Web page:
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This chapter investigates the development of mapping for blind and low-vision people in France and Britain. Originally handmade for a wealthy few, tactile maps attracted the attention of eighteenth-century French intellectuals who strategically employed them to challenge the assumption that vision was necessary to the formation of civilized personhood. Blind people interacting with tangible maps of various forms and media became, in depictions aimed at the sighted, potent images of tactual subjectivity and participation in the public sphere. Beginning with Denis Diderot’s account of handcrafted maps in his Addition to the Letter on the Blind and concluding with the Scottish educator John Alston’s 1839 printed tactile map of the British Isles, Carlson shows how maps read with the fingers spurred a democratic educational movement that spread from France to America and to Britain, and, in recasting personhood, society, and nation, helped to change the status of blind people around the globe. Valentin Haüy’s embossed Essay on the Education of the Blind (1786), discussing the use of tangible maps at the world’s first school for blind children, and its translation by blind poet Thomas Blacklock, helped establish cartoliteracy as a key component of literacy and social integration.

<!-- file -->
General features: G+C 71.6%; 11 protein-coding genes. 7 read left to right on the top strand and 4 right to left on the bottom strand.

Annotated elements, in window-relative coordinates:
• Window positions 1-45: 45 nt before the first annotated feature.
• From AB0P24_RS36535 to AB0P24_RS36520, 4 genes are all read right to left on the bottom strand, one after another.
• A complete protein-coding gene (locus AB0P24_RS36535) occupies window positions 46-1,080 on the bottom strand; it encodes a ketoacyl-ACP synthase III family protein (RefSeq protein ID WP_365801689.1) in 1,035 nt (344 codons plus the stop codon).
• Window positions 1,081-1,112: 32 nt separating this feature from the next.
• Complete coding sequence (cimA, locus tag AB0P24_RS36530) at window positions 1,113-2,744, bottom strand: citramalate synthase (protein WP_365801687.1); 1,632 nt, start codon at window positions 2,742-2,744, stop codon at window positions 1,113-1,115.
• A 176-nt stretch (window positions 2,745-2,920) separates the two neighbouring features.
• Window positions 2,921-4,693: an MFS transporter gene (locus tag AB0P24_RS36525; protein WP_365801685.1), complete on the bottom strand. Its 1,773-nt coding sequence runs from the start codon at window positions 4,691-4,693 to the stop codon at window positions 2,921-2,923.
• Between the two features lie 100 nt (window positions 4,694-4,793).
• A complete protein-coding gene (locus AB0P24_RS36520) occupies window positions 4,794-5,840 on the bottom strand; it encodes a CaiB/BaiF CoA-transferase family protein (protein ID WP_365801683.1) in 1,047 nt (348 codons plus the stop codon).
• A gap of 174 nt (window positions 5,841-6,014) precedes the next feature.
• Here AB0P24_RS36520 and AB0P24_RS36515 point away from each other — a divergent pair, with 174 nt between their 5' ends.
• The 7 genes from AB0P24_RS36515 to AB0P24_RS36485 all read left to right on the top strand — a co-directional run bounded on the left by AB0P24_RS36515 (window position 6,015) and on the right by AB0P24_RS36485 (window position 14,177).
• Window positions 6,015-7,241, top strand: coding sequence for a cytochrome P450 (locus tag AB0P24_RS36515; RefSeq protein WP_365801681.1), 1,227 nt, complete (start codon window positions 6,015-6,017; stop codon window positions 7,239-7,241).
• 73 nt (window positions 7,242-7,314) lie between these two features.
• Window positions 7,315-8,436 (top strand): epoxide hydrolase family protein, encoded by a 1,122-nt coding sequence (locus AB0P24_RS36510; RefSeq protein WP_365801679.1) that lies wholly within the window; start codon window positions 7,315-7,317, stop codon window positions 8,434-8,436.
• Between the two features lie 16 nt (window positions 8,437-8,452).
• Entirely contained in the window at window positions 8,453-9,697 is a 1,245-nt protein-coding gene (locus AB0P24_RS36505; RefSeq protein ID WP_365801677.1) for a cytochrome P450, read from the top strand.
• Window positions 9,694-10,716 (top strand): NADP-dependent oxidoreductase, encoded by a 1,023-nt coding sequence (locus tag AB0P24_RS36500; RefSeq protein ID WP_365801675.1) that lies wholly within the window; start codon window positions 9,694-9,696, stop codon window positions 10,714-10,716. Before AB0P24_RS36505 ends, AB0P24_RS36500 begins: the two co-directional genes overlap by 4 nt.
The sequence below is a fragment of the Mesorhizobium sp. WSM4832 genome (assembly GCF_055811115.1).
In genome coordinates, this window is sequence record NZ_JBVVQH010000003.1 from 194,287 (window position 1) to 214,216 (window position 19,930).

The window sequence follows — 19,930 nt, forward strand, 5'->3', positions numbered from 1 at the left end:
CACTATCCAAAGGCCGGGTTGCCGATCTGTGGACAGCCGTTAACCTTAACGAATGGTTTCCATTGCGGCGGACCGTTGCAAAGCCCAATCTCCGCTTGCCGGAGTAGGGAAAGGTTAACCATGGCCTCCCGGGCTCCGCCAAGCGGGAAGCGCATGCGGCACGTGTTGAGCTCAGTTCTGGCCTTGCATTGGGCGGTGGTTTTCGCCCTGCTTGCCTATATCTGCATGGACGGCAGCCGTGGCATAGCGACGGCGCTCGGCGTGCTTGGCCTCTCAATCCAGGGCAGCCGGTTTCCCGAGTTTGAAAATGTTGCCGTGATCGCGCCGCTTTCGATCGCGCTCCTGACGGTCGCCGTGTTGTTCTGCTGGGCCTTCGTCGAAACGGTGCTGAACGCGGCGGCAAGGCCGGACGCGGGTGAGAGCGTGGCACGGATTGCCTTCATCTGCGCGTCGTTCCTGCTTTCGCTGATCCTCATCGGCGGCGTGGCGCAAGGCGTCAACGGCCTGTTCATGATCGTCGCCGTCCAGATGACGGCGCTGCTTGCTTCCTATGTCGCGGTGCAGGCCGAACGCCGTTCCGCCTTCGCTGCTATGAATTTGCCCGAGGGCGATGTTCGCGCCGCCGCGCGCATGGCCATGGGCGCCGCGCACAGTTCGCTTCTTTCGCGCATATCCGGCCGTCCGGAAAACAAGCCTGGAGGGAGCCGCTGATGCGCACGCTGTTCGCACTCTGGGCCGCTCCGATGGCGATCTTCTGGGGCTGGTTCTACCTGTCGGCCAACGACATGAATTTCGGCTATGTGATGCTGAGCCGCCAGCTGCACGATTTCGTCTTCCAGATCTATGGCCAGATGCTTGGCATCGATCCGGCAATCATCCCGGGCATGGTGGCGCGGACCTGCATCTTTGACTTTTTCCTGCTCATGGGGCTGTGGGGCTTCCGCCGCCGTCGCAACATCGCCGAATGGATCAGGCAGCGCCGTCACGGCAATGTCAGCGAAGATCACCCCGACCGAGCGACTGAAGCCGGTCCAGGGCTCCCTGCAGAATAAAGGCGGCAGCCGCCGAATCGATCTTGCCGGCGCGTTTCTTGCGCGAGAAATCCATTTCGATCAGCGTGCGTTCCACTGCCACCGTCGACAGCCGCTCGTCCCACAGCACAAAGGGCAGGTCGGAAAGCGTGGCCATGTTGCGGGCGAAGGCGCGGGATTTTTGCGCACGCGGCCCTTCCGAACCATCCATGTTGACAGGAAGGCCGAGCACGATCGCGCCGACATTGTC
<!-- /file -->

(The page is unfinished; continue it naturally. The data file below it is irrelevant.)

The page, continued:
Romantic Cartographies is the first collection to explore the reach and significance of cartographic practice in Romantic-period culture. Revealing the diverse ways in which the period sought to map and spatialise itself, the volume also considers the engagement of our own digital cultures with Romanticism's 'map-mindedness'. Original, exploratory essays engage with a wide range of cartographic projects, objects and experiences in Britain, and globally. Subjects range from Wordsworth, Clare and Walter Scott, to Romantic board games and geographical primers, to reveal the pervasiveness of the cartographic imagination in private and public spheres. Bringing together literary analysis, creative practice, geography, cartography, history, politics and contemporary technologies – just as the cartographic enterprise did in the Romantic period itself – Romantic Cartographies enriches our understanding of what it means to 'map' literature and culture.
The three-part structure of this introduction reflects the larger organization of the volume as a whole into three linked and overlapping sections that each represent a wide range of approaches to the cartographic culture of the Romantic period but also reflect on and contribute to each other. Anticipating the structure of the main volume then, Part I of the Introduction is written by Damian Walford Davies; Part II by Julia S. Carlson; and Part III by Sally Bushell.
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